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Pediatric Moyamoya Disease: Indirect Revascularization

  • Mario K. Teo
  • Jeremiah N. Johnson
  • Gary K. Steinberg
Chapter

Abstract

Moyamoya disease (MMD) is an idiopathic, chronic, occlusive cerebrovascular disease that involves bilateral stenosis or occlusion of the terminal internal carotid or proximal middle and anterior cerebral arteries. Development of basal collateral channels, including hypertrophy of the lenticulostriate and thalamoperforating arteries, results in characteristic “moyamoya vessels.” It is from the angiographic appearance of these vessels that the name moyamoya is derived, meaning “haziness” or “puff of smoke” in Japanese [1, 2]. Patients with moyamoya syndrome (MMS) present with identical clinical and angiographic features as those with MMD, but have an underlying associated condition, such as Down’s syndrome, neurofibromatosis, sickle cell disease, primordial dwarfism, or previous cranial irradiation [3].

Keywords

Moyamoya disease Indirect bypass EDAS EMS EGPS Omental transposition 

Abbreviations

ACA

Anterior cerebral artery

CBF

Cerebral blood flow

CCA

Common carotid artery

CVRC

Cerebrovascular reserve capacity

DSA

Digital subtraction angiography

DWI + ve

Diffusion Weighted Image positive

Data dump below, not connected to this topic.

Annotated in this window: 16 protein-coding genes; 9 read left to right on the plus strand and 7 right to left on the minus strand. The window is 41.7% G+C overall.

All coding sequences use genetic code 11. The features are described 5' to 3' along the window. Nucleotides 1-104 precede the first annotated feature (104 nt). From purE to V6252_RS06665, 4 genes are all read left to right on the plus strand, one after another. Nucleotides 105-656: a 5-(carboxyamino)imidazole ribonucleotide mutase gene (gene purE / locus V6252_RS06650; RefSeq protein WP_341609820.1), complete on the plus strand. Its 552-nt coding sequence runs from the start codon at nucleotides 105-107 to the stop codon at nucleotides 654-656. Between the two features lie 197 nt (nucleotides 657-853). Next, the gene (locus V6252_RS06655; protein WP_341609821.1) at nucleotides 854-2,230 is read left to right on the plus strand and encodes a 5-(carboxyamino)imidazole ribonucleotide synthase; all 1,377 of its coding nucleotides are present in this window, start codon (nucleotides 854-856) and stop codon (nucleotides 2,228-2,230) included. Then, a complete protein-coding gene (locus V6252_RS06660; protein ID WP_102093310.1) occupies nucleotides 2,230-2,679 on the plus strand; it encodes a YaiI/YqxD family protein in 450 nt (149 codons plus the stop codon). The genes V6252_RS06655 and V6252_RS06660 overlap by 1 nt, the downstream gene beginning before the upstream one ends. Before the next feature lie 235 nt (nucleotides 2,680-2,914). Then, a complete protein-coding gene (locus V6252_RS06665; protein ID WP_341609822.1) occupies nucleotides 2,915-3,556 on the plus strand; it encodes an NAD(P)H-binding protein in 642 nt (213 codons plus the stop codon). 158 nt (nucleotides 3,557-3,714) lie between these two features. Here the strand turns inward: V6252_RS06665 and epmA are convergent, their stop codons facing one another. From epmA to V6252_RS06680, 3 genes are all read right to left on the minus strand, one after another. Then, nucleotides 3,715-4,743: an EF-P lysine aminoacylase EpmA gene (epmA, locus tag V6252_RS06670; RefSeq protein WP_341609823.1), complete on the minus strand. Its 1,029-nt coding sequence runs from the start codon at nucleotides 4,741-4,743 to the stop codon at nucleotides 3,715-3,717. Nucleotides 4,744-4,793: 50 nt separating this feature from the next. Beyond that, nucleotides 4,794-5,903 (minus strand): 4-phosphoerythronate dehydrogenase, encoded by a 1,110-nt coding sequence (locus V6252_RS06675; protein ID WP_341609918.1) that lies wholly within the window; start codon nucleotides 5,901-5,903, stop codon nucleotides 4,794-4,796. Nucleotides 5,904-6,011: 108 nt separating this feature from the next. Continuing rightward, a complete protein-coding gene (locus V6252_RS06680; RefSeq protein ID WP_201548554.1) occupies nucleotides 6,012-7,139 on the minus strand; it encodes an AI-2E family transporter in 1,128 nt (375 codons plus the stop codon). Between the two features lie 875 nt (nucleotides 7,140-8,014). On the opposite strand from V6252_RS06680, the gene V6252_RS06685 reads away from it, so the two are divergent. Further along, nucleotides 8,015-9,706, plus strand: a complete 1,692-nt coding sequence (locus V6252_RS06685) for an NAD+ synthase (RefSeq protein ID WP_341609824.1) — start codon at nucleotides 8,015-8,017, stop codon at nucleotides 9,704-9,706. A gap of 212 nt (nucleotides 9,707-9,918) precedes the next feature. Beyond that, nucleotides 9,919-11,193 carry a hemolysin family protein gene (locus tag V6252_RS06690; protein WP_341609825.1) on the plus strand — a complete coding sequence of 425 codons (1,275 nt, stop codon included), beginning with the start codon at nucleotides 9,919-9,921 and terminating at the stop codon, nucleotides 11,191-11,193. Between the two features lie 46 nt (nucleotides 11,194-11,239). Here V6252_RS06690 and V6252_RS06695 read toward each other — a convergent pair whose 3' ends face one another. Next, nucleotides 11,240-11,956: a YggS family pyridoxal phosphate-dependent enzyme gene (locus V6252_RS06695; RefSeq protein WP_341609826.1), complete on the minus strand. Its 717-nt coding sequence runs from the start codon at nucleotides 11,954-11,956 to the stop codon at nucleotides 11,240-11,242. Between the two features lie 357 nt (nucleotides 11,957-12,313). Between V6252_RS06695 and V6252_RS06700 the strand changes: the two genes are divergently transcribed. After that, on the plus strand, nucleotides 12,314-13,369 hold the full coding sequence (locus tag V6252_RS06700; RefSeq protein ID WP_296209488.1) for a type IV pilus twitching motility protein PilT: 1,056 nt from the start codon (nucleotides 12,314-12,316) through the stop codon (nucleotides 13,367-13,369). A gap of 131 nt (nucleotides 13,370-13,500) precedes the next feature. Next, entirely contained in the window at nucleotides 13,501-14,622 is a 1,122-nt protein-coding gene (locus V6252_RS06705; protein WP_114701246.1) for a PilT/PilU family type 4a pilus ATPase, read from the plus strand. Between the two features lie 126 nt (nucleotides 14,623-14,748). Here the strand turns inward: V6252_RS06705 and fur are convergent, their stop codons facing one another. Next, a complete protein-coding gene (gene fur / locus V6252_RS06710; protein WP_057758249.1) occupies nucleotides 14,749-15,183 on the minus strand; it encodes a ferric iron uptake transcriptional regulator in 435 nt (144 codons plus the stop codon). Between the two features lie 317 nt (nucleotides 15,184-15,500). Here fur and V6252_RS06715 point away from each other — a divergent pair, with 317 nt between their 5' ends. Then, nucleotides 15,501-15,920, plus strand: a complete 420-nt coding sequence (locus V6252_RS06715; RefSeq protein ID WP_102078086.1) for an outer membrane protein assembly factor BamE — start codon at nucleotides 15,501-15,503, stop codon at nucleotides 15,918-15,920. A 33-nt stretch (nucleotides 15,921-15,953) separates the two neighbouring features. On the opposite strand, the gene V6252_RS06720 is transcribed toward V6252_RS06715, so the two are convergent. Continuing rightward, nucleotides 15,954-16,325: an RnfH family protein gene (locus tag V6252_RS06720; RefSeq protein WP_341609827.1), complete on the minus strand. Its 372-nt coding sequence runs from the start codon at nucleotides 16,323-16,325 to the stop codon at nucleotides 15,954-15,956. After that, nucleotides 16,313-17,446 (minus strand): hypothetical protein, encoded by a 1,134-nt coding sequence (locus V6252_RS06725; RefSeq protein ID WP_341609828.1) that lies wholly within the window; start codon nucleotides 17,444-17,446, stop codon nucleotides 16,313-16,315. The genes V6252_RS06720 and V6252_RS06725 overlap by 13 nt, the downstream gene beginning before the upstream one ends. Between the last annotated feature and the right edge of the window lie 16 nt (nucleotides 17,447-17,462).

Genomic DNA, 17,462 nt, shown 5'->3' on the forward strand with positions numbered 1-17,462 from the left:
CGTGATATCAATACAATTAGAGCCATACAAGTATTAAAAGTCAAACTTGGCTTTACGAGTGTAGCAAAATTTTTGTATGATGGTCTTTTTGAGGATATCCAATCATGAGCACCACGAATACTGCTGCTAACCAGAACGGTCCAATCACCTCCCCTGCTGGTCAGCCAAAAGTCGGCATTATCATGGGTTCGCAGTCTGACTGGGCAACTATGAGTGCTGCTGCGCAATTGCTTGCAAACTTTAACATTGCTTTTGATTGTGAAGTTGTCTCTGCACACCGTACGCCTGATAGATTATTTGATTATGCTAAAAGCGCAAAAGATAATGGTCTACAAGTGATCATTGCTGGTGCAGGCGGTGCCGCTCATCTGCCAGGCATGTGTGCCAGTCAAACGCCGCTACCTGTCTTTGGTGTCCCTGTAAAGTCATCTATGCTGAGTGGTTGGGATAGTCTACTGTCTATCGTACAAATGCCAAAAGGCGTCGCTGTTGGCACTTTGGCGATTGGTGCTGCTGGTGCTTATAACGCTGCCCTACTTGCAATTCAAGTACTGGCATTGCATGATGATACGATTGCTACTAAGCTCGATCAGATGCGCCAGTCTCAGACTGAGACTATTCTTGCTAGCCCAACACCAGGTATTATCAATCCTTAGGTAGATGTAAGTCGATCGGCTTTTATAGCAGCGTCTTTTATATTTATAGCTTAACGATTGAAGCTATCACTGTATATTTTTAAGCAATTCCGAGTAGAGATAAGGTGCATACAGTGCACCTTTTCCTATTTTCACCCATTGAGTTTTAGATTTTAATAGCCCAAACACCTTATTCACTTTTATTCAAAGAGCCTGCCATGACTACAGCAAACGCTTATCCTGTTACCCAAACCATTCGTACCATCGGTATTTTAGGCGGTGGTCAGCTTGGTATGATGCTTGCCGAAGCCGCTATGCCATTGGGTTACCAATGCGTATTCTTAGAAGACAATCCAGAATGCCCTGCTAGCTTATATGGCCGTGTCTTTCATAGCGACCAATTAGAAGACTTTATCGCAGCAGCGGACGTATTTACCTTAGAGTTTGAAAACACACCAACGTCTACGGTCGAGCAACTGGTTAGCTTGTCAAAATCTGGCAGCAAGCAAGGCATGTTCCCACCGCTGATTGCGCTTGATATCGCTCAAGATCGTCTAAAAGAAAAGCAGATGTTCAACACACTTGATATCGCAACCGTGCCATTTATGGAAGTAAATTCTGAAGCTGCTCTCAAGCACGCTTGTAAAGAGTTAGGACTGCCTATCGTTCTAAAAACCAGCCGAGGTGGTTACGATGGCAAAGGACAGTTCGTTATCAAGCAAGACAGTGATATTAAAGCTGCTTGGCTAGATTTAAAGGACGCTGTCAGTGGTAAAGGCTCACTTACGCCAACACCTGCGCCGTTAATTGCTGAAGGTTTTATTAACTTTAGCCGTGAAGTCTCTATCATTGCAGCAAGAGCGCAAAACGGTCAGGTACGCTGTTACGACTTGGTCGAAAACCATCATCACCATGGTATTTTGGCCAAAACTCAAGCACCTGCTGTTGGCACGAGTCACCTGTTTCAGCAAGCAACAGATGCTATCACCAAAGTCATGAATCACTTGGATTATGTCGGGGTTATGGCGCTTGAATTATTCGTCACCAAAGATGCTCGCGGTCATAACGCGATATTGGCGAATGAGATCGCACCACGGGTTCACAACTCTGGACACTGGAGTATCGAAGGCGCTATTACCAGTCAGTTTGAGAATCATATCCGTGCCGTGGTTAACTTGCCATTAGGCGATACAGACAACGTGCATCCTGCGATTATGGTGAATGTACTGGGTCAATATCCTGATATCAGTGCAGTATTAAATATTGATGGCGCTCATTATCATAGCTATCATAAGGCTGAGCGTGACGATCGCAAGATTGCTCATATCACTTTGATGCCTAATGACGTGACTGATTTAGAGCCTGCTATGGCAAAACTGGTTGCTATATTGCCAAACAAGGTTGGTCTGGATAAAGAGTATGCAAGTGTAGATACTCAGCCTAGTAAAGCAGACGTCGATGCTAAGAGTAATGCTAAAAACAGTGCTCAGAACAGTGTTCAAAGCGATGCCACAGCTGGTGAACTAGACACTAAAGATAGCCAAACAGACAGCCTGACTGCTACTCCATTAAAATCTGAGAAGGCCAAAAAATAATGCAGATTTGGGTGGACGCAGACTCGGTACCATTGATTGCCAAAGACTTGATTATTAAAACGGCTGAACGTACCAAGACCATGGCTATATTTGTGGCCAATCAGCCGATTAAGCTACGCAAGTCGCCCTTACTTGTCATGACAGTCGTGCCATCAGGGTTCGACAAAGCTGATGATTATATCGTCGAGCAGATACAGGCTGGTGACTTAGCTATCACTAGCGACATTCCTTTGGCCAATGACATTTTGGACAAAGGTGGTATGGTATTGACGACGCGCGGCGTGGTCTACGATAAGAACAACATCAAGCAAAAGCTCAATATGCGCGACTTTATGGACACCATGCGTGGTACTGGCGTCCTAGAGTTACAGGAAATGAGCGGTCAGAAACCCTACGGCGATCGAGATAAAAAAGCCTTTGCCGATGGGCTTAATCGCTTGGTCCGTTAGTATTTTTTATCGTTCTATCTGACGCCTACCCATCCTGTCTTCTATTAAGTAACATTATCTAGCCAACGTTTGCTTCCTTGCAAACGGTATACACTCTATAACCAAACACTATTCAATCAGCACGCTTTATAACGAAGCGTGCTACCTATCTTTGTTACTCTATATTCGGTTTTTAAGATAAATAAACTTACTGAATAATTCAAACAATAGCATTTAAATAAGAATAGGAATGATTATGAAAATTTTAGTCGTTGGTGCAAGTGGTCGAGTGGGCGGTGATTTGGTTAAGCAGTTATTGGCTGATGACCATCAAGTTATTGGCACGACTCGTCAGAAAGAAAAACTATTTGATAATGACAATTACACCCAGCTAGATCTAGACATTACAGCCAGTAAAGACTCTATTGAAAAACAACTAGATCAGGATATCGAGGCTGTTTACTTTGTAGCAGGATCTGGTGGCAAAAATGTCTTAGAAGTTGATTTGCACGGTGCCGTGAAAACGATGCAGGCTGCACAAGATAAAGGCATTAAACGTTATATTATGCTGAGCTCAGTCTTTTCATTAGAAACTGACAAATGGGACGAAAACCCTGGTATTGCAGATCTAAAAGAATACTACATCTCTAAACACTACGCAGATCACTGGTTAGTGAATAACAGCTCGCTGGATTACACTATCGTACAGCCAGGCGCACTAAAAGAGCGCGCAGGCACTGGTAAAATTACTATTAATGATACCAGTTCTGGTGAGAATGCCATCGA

ECA

External carotid artery

EDAMS

EncephaloDuroArterioMyoSynangiosis

EDAS

EncephaloDuroArterioSynangiosis

EGPS

EncephaloGaleoPeriosteoSynangiosis

EEG

Electroencephalography

EMAS

EncephaloMyoArterioSynangiosis

EMS

EncephaloMyoSynangiosis

ICA

Internal carotid artery

MCA

Middle cerebral artery

MMA

Middle meningeal artery

MMD

Moyamoya disease

MMS

Moyamoya syndrome

MBH

Multiple burr holes

MR

Magnetic resonance

OA

Occipital artery

PCA

Posterior cerebral artery

SPECT

Single photon emission computed tomography

STA

Superficial temporal artery

TIA

Transient ischemia attack

Xe-CT

Xenon-enhanced computed tomography

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Copyright information

© Springer International Publishing Switzerland 2016

Authors and Affiliations

  • Mario K. Teo
    • 1
  • Jeremiah N. Johnson
    • 1
  • Gary K. Steinberg
    • 2
  1. 1.Department of NeurosurgeryStanford University School of MedicineStanfordUSA
  2. 2.Department of Neurosurgery, R281Stanford University School of MedicineStanfordUSA

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